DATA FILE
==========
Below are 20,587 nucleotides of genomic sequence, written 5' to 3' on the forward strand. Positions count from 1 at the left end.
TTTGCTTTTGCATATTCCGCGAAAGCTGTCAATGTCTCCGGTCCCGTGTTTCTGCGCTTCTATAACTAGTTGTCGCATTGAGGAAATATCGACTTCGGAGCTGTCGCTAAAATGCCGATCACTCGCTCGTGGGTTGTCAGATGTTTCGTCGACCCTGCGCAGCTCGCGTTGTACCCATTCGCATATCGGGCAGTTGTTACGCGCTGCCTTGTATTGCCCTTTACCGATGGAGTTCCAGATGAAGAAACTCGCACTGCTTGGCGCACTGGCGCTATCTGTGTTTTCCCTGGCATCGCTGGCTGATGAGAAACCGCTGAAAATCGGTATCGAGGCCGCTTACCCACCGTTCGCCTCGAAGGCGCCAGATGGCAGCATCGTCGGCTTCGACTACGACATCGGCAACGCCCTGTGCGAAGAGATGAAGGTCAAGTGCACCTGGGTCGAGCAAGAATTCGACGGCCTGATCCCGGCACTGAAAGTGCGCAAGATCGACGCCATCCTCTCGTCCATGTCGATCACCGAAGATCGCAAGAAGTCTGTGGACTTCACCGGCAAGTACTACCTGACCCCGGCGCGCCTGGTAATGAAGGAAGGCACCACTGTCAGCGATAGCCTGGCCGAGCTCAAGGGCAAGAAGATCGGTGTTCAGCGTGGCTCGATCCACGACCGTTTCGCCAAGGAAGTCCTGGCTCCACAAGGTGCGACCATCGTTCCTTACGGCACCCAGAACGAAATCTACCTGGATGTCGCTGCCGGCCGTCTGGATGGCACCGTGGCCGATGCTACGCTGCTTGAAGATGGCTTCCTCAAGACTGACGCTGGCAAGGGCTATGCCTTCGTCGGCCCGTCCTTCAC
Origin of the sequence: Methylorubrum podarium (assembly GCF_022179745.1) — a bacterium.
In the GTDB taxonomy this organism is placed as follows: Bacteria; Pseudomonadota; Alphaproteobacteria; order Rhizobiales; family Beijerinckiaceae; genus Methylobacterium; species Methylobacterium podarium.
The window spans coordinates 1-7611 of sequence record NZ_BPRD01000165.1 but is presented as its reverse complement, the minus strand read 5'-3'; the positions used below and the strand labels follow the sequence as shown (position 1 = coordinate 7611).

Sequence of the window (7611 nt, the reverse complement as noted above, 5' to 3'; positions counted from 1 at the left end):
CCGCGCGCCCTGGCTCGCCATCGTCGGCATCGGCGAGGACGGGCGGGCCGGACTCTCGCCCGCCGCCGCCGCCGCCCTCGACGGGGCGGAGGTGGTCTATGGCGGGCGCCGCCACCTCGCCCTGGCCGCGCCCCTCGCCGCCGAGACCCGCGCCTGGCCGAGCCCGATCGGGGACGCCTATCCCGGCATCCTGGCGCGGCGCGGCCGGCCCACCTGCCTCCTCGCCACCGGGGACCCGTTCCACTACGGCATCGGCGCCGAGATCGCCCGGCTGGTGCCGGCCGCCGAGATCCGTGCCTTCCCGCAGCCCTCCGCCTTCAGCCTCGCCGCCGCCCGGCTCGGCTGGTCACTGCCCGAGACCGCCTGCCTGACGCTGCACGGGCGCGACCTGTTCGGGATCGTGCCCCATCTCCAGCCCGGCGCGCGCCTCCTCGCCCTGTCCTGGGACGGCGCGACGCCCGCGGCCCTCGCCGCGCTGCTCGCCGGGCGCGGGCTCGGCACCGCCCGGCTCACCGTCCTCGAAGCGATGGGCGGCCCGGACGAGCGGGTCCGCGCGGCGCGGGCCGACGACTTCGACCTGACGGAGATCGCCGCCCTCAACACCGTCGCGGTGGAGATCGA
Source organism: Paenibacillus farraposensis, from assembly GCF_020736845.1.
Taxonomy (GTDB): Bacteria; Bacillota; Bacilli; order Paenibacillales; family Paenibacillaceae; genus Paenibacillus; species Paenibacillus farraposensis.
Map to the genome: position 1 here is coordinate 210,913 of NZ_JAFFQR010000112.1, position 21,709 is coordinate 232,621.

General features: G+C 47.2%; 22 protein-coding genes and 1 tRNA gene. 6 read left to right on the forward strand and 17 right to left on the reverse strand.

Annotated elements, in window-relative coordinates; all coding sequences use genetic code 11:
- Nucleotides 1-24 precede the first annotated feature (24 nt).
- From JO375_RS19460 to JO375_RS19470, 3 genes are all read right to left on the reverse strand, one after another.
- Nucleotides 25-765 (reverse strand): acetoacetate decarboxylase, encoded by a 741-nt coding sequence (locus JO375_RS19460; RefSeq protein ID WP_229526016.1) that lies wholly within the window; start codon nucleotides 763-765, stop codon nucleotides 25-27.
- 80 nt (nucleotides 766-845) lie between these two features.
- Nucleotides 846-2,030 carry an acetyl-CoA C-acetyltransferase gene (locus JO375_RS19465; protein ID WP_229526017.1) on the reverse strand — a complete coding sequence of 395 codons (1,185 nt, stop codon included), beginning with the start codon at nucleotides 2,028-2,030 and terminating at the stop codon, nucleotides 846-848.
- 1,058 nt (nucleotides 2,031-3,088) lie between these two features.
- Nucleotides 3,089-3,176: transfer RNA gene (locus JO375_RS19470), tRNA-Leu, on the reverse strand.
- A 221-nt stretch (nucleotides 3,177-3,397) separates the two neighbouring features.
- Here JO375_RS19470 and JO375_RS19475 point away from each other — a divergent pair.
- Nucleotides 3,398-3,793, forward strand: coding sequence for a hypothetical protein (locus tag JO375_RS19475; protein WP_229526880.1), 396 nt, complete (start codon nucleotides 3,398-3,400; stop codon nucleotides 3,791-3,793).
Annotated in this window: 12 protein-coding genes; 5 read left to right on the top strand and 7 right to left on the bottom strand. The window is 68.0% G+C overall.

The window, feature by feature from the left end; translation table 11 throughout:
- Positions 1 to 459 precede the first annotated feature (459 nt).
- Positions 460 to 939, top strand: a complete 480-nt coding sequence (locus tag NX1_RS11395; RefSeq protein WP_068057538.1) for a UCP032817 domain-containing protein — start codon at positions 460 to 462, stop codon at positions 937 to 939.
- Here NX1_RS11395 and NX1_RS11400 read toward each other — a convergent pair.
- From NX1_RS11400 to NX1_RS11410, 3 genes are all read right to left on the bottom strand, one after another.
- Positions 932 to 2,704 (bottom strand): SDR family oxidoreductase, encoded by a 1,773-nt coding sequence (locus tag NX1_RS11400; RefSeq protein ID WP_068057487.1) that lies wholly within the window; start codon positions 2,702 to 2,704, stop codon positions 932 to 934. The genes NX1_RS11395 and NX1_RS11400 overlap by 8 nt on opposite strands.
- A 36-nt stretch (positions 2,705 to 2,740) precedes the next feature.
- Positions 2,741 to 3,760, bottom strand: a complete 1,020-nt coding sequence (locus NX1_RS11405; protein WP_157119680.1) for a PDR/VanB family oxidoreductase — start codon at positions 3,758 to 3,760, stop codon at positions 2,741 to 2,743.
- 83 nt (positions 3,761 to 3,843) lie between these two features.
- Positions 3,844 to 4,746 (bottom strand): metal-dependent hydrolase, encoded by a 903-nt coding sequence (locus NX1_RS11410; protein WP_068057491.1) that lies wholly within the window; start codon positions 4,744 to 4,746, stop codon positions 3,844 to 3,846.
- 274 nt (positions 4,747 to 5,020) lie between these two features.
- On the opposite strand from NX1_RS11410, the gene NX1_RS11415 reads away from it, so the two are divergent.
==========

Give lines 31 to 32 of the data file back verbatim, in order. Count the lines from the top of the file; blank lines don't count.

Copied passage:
- Positions 2,741 to 3,760, bottom strand: a complete 1,020-nt coding sequence (locus NX1_RS11405; protein WP_157119680.1) for a PDR/VanB family oxidoreductase — start codon at positions 3,758 to 3,760, stop codon at positions 2,741 to 2,743.
- 83 nt (positions 3,761 to 3,843) lie between these two features.